J.A. Jance, crime novelist "When I began writing, the words that inspired me were these: 'A writer is someone who has written today.' If you want to be a writer, what's stopping you?"

Source: Starbucks


The Way I See IT: #43

"My only regret about being gay is that I repressed it for so long. I surrendered my youth to the people I feared when I could have been out there loving someone. Don't make that mistake yourself. Life's too damn short."
~Armistead Maupin, author of The Tales of the City series and the novel The Night Listener.

Article )
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Brits driving Austrians bonkers over rude village name

Sun Aug 28, 6:35 AM ET

LONDON, (AFP) - British tourists have left the residents of one charming Austrian village effing and blinding by constantly stealing the signs for their oddly-named village.

While British visitors are finding it hilarious, the residents of F---ing are failing to see the funny side, The Sunday Telegraph newspaper reported.

Only one kind of crimimal ever stalks the sleepy 32-house village near Salzburg on the German border -- cheeky British tourists armed with a sense of humour and a screwdriver.

But the local authorities are hitting back and with the signs now set in concrete, police chief Kommandant Schmidtberger is on the lookout.

"We will not stand for the F---ing signs being removed," the officer told the broadsheet.

"It may be very amusing for you British, but F---ing is simply F---ing to us. What is this big F---ing joke? It is puerile."

Local guide Andreas Behmueller said it was only the British that had a fixation with F---ing.

"The Germans all want to see the Mozart house in Salzburg," he explained.

"Every American seems to care only about 'The Sound of Music' (the 1965 film shot around Salzburg). The occasional Japanese wants to see Hitler's birthplace in Braunau.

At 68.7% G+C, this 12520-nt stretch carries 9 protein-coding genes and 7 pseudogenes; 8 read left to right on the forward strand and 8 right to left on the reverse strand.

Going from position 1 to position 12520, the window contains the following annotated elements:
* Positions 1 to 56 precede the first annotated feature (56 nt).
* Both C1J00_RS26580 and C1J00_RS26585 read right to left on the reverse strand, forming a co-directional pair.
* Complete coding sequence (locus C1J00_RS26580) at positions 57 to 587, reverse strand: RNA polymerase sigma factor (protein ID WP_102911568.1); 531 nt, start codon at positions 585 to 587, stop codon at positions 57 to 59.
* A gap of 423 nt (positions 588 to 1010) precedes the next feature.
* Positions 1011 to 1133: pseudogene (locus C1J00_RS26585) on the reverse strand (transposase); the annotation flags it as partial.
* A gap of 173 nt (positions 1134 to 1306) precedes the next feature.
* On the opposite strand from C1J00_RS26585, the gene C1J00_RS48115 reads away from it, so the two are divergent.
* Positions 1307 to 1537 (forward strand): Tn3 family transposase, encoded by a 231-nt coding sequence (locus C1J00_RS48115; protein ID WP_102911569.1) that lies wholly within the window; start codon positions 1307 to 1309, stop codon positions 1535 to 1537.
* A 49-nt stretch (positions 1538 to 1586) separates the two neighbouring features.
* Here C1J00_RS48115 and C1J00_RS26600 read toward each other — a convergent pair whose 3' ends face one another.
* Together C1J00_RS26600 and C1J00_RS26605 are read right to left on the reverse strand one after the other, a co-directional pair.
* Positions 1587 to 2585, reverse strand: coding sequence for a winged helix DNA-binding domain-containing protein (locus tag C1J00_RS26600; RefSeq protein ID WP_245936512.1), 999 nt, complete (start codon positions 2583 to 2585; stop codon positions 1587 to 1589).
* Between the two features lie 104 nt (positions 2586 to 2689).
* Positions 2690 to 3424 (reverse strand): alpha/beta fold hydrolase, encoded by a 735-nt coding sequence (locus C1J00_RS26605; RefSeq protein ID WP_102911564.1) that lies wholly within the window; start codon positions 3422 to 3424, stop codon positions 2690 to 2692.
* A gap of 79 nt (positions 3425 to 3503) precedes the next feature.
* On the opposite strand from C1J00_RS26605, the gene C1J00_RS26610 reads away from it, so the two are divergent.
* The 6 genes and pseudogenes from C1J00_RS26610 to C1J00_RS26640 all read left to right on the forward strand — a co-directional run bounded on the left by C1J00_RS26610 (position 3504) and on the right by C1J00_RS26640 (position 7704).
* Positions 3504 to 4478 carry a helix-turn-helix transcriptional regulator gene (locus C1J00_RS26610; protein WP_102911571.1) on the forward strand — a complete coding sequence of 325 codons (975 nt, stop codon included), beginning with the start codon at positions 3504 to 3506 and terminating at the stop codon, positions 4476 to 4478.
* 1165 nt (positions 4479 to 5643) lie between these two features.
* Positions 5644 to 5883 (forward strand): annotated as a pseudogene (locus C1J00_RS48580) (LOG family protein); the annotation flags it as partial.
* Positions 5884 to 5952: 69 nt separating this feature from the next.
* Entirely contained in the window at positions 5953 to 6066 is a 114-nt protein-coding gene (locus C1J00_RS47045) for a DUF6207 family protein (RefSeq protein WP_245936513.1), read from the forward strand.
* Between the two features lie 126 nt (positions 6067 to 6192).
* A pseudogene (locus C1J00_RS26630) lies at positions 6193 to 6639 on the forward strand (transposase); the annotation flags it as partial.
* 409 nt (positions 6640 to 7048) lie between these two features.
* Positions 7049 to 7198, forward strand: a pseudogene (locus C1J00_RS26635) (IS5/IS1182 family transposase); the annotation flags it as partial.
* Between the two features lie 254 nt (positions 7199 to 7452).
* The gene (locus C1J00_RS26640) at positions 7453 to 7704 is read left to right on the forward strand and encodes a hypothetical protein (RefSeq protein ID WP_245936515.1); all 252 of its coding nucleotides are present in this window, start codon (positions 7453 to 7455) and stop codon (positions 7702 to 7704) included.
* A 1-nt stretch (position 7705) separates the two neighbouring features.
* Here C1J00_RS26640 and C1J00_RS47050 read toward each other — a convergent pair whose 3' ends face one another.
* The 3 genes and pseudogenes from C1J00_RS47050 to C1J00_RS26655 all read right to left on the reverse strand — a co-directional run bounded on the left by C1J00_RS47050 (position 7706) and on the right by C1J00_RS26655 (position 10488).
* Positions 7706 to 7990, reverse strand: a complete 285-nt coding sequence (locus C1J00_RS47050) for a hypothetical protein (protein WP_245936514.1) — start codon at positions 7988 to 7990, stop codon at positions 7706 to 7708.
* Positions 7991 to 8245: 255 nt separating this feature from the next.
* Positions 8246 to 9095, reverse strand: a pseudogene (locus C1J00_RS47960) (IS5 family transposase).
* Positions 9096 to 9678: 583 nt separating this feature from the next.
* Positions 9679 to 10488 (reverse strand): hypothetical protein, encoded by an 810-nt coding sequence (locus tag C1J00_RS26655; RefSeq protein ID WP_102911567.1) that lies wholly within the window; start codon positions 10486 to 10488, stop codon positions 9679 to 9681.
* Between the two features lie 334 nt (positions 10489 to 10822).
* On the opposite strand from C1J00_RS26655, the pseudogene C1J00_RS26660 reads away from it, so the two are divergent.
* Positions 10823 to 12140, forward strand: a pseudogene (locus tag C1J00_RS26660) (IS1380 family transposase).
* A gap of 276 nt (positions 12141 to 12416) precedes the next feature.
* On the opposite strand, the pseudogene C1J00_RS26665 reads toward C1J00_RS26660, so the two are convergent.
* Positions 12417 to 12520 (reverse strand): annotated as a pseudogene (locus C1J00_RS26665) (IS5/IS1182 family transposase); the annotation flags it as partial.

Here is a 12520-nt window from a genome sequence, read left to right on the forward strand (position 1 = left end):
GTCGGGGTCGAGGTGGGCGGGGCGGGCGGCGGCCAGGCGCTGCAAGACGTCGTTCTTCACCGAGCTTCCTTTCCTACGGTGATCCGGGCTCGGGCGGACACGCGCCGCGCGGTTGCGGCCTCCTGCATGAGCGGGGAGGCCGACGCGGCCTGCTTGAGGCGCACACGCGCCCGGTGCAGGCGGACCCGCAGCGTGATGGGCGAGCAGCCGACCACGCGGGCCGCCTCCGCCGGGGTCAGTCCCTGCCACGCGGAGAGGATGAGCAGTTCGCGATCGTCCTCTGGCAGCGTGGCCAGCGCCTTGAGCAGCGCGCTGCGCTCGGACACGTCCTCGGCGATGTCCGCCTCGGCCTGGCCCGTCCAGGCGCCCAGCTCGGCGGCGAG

"But for the British, it's all about F---ing."

Guesthouse boss Augustina Lindlbauer described the village's breathtaking lakes, forests and vistas.

"Yet still there is this obsession with F---ing," she said.

"Just this morning I had to tell an English lady who stopped by that there were no F---ing postcards."
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BBC’s Top 200 Books to have read

1. The Lord of the Rings, JRR Tolkien
2. Pride and Prejudice, Jane Austen
3. His Dark Materials, Philip Pullman
4. The Hitchhiker's Guide to the Galaxy, Douglas Adams
5. Harry Potter and the Goblet of Fire, JK Rowling
6. To Kill a Mockingbird, Harper Lee
7. Winnie the Pooh, AA Milne
8. Nineteen Eighty-Four, George Orwell
9. The Lion, the Witch and the Wardrobe, CS Lewis
10. Jane Eyre, Charlotte Brontë
11. Catch-22, Joseph Heller
12. Wuthering Heights, Emily Brontë
13. Birdsong, Sebastian Faulks
14. Rebecca, Daphne du Maurier Meh.
15. The Catcher in the Rye, JD Salinger
16. The Wind in the Willows, Kenneth Grahame
17. Great Expectations, Charles Dickens
18. Little Women, Louisa May Alcott
19. Captain Corelli's Mandolin, Louis de Bernieres
20. War and Peace, Leo Tolstoy
21. Gone with the Wind, Margaret Mitchell
22. Harry Potter And The Sorcerer's Stone, JK Rowling
23. Harry Potter And The Chamber Of Secrets, JK Rowling
24. Harry Potter And The Prisoner Of Azkaban, JK Rowling
25. The Hobbit, JRR Tolkien
26. Tess Of The D'Urbervilles, Thomas Hardy
27. Middlemarch, George Eliot
28. A Prayer For Owen Meany, John Irving
29. The Grapes Of Wrath, John Steinbeck
30. Alice's Adventures In Wonderland, Lewis Carroll
31. The Story Of Tracy Beaker, Jacqueline Wilson
32. One Hundred Years Of Solitude, Gabriel García Márquez
33. The Pillars Of The Earth, Ken Follett
34. David Copperfield, Charles Dickens
35. Charlie And The Chocolate Factory, Roald Dahl
36. Treasure Island, Robert Louis Stevenson
37. A Town Like Alice, Nevil Shute
38. Persuasion, Jane Austen
39. Dune, Frank Herbert
40. Emma, Jane Austen
41. Anne Of Green Gables, LM Montgomery
42. Watership Down, Richard Adams
43. The Great Gatsby, F Scott Fitzgerald
44. The Count Of Monte Cristo, Alexandre Dumas
45. Brideshead Revisited, Evelyn Waugh
46. Animal Farm, George Orwell